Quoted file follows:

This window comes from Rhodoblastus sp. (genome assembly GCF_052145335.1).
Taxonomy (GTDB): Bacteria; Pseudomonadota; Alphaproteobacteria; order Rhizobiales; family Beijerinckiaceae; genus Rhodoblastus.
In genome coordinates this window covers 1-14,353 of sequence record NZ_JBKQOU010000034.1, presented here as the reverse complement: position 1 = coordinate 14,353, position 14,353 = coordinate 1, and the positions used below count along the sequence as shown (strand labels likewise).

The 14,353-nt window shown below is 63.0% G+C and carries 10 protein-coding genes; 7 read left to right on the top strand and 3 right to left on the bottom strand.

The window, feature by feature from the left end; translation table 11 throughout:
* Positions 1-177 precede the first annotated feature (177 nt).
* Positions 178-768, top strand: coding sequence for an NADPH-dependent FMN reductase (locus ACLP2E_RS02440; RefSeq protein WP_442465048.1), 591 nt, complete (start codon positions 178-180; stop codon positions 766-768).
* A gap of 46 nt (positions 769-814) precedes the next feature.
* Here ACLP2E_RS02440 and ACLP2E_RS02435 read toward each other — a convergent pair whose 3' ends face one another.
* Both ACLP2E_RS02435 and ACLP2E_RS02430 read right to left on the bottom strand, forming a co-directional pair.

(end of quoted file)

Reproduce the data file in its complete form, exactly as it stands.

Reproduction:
This window comes from Rhodoblastus sp. (genome assembly GCF_052145335.1).
Taxonomy (GTDB): Bacteria; Pseudomonadota; Alphaproteobacteria; order Rhizobiales; family Beijerinckiaceae; genus Rhodoblastus.
In genome coordinates this window covers 1-14,353 of sequence record NZ_JBKQOU010000034.1, presented here as the reverse complement: position 1 = coordinate 14,353, position 14,353 = coordinate 1, and the positions used below count along the sequence as shown (strand labels likewise).

The 14,353-nt window shown below is 63.0% G+C and carries 10 protein-coding genes; 7 read left to right on the top strand and 3 right to left on the bottom strand.

The window, feature by feature from the left end; translation table 11 throughout:
* Positions 1-177 precede the first annotated feature (177 nt).
* Positions 178-768, top strand: coding sequence for an NADPH-dependent FMN reductase (locus ACLP2E_RS02440; RefSeq protein WP_442465048.1), 591 nt, complete (start codon positions 178-180; stop codon positions 766-768).
* A gap of 46 nt (positions 769-814) precedes the next feature.
* Here ACLP2E_RS02440 and ACLP2E_RS02435 read toward each other — a convergent pair whose 3' ends face one another.
* Both ACLP2E_RS02435 and ACLP2E_RS02430 read right to left on the bottom strand, forming a co-directional pair.